Boiler is the key component of a heating or hot-water system. Boiler type defines the effectiveness of the whole system, that is why its selection is not a matter to trifle with.

So, which kinds of boilers exist and what do they differ in from each other?


There are following boilers according to their compatible fuels:

1. Gas boilers are among most popular for residential premises. These are fed by natural or liquefied gas and can be components of heating and/or hot-water systems. The latter characteristic is the criterion to divide them into single- and double-loop boilers, respectively.

The boilers can be classified by the exhaust gas emission method as follows:

  • Forced draught boilers do not use indoor air and therefore do not need continuous ventilation.
  • Natural draught boilers emit the exhaust gases though uninterrupted inflow of fresh air from the ambient, which makes them inappropriate for living premises.

Gas boilers can be classified by energy recycling as follows:

  • Condensing boilers use both gas combustion energy and condensation energy
  • Convection boilers use only fuel combustion energy

2. Solid fuel boilers use various types of solid fuel for operation and can be accordingly classified as:

  • Coal boilers
  • Wood boilers
  • Pellet boilers that consume solid combustible pellets from wood, soy, agricultural wastes, etc.
  • Combined boilers

Solid fuel boilers implement various combustion processes, namely:

  • Conventional or traditional boilers produce energy through combustion, need constant monitoring of the fuel quantity, draught, fresh air inflow, etc.
  • Pyrolysis boilers generate heat from the solid fuel combustion product – pyrolysis gas. These are efficient and effective, but require special fuel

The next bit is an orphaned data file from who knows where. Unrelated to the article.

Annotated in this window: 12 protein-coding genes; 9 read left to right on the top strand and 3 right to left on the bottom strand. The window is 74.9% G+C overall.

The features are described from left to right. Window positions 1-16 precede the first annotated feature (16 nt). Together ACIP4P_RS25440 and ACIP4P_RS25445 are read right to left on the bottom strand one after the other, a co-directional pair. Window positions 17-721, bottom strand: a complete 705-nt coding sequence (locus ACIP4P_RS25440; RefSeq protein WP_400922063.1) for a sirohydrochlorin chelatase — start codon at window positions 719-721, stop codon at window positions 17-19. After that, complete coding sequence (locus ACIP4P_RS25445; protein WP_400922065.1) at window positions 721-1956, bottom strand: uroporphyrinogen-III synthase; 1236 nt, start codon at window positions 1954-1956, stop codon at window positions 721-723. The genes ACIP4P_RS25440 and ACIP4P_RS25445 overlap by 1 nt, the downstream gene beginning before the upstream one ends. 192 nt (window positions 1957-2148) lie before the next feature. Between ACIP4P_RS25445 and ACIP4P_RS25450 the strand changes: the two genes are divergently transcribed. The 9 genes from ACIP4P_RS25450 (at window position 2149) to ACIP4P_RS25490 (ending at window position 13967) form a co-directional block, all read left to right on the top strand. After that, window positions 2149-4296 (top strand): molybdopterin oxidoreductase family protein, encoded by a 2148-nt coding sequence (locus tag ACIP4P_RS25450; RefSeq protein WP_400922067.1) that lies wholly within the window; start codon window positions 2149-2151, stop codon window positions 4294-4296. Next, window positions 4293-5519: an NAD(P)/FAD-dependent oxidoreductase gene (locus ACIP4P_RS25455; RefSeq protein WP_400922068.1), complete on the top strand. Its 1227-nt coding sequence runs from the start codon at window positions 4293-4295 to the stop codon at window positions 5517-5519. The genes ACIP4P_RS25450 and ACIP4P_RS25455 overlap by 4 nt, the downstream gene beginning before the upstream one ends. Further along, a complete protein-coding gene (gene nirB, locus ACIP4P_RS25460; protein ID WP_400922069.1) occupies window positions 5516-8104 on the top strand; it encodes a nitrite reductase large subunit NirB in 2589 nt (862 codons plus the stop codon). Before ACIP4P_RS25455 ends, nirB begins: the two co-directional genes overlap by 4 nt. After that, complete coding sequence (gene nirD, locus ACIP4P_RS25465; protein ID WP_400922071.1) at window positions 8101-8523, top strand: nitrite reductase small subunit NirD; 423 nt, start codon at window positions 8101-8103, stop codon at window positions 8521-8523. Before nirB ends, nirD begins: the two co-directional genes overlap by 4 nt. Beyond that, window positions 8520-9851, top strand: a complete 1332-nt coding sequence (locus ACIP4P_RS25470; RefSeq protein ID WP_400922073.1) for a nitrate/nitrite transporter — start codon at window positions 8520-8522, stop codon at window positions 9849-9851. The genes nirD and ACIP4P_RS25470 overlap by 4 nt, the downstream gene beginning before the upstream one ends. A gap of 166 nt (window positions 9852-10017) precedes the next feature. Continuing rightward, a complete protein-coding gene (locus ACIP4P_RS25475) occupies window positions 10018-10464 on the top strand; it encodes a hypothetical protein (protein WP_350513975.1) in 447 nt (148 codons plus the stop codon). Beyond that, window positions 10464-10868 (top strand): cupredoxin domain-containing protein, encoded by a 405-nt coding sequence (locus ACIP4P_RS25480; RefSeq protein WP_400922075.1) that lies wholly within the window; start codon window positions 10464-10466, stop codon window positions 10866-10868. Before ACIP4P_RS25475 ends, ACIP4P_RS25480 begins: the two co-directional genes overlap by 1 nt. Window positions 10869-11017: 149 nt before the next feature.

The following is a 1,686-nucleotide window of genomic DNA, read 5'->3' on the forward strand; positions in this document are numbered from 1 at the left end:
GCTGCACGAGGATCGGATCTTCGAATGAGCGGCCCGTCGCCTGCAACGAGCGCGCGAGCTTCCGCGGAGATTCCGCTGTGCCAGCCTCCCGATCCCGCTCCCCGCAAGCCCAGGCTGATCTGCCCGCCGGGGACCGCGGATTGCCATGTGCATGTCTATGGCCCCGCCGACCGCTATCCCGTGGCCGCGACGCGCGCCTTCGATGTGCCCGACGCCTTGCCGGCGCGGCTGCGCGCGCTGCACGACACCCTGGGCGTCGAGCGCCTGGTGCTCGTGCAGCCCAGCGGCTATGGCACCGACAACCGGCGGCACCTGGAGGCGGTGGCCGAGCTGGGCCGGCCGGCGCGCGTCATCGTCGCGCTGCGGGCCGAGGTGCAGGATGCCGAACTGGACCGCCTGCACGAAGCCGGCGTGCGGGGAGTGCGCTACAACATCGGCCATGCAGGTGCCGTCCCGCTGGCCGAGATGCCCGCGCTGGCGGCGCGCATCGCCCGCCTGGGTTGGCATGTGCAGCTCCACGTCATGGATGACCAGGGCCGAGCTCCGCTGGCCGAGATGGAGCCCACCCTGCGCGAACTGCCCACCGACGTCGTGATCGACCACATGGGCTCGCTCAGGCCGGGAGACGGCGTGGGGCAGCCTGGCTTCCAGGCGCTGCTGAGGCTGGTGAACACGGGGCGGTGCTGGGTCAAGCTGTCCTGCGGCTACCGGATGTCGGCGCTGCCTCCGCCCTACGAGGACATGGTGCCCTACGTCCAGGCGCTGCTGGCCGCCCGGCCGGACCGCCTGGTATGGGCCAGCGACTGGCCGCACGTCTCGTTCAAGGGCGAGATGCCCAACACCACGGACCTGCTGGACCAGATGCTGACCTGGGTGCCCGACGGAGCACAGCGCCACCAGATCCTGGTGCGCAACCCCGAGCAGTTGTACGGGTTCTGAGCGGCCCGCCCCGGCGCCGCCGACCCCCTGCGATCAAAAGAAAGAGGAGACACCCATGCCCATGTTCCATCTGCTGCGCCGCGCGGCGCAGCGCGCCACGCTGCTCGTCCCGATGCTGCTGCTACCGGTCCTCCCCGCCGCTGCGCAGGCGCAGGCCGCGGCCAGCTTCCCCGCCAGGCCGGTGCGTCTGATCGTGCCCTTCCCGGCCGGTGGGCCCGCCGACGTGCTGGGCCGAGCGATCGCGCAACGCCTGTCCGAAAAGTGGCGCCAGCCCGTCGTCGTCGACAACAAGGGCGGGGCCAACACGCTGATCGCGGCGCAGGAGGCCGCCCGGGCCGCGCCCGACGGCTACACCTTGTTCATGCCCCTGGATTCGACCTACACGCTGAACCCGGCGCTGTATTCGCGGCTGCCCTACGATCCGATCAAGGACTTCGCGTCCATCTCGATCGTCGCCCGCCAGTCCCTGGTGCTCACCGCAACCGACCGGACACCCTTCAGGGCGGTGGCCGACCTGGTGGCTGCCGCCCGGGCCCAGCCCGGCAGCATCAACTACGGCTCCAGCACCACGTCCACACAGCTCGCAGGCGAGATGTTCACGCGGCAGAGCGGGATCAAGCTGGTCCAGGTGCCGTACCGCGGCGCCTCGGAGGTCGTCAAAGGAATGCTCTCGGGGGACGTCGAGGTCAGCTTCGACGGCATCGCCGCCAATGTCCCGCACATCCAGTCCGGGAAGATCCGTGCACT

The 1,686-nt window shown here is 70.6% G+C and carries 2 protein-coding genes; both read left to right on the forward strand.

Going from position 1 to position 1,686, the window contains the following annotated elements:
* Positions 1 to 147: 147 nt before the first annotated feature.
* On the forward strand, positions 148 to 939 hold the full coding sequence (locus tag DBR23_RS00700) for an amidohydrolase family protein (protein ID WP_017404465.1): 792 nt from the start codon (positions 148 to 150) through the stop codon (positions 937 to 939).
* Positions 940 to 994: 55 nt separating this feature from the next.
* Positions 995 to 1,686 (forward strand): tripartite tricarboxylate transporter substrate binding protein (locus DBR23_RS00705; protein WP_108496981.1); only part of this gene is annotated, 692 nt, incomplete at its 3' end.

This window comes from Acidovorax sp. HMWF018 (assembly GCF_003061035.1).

• Long-burning/top-fired boilers are particular for gradual fuel burning from the top to the bottom

3. Liquid fuel boilers consume fuel oil or diesel and are not used for residential buildings.

4. Electric boilers use electric power and implement the following operation principles:

  • Boilers with tubular electric heaters (TEH) to heat the medium
  • Electrode boilers contain electrodes to produce electrical discharge into the water which gets hot through electrical resistance
  • Induction boilers include induction coils and closed loops. Electricity warms up the core which transfers the heat to the water

5. Combined boilers can consume various fuels.

Installation methods

  • Wall-mounted boilers
  • Floor standing boilers

Ignition methods

  • Electric/automatic ignition boilers can automatically start in the pre-set time and resume work after a power failure
  • Manual ignition boilers


Also, all boilers differ by power.

A heating and/or water-heating boiler shall be selected according to the actual operation conditions, available fuel and other particulars.